This report presents the results of an assessment of the adequacy of law enforcement antigang information resources. Data set archived by the NIJ Data Resources Program at the National Archive of Criminal Justice Data, located at URL http://www.icpsr.umich.edu/nacjd.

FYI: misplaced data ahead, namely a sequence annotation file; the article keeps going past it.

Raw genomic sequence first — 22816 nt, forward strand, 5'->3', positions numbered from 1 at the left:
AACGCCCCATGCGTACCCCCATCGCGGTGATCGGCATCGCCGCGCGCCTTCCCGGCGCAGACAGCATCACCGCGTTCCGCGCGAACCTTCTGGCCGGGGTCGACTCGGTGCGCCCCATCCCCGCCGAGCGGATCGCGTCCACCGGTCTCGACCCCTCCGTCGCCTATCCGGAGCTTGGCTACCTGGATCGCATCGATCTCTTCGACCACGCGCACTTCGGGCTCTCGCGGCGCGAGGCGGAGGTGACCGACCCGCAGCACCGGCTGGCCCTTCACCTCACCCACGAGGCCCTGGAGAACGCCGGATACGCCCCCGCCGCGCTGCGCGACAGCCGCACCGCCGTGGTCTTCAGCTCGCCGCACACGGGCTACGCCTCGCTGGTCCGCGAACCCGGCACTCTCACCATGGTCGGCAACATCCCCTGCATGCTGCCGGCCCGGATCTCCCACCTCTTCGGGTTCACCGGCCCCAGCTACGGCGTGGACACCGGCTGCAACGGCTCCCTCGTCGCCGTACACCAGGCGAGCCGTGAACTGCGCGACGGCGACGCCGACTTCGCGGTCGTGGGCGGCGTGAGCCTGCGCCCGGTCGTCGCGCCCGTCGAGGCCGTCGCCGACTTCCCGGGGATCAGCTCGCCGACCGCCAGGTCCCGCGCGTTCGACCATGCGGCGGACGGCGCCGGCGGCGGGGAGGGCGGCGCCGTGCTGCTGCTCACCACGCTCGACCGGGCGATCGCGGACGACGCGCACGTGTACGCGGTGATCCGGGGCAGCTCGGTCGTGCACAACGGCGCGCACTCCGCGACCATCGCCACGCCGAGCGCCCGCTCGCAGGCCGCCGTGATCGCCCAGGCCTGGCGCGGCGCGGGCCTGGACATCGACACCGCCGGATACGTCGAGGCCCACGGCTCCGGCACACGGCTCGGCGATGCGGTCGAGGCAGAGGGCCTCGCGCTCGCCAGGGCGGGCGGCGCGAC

A survey of police departments in the largest 79 U.S. cities shows that perception of the presence of gang and gang-like problems is widespread. Comparisons of 1992 data with previous studies of the national-level gang problem show statistically significant increases in the number of city police departments who report gang problems over time. An examination of how information is maintained and reported reveals major needs for technical assistance in information-system management by local police departments. This is necessary for an accurate assessment of the national-level gang problem. There was considerable variation in the ways that police departments identify what constitutes a gang in their respective jurisdictions. The inability of many police departments to produce quantitative measures of the dimensions of the gang problem carries over into efforts to assess the gang problem in sociodemographic terms. Only eight of the 71 cities that maintained information on gang members provided annual breakdowns of gang-related incidents by adult and juvenile offenders. The report recommends greater attention to gang-related crime data in addition to gang and member data. Records should specify social demographic characteristics of gang offenders that are relevant to policymaking, program planning, and decisionmaking. Localities should link management- information-system structures to routine and uniform standards of evaluation at the local and national levels. 22 tables, 54 references, and appended survey questionnaire and listing of survey respondents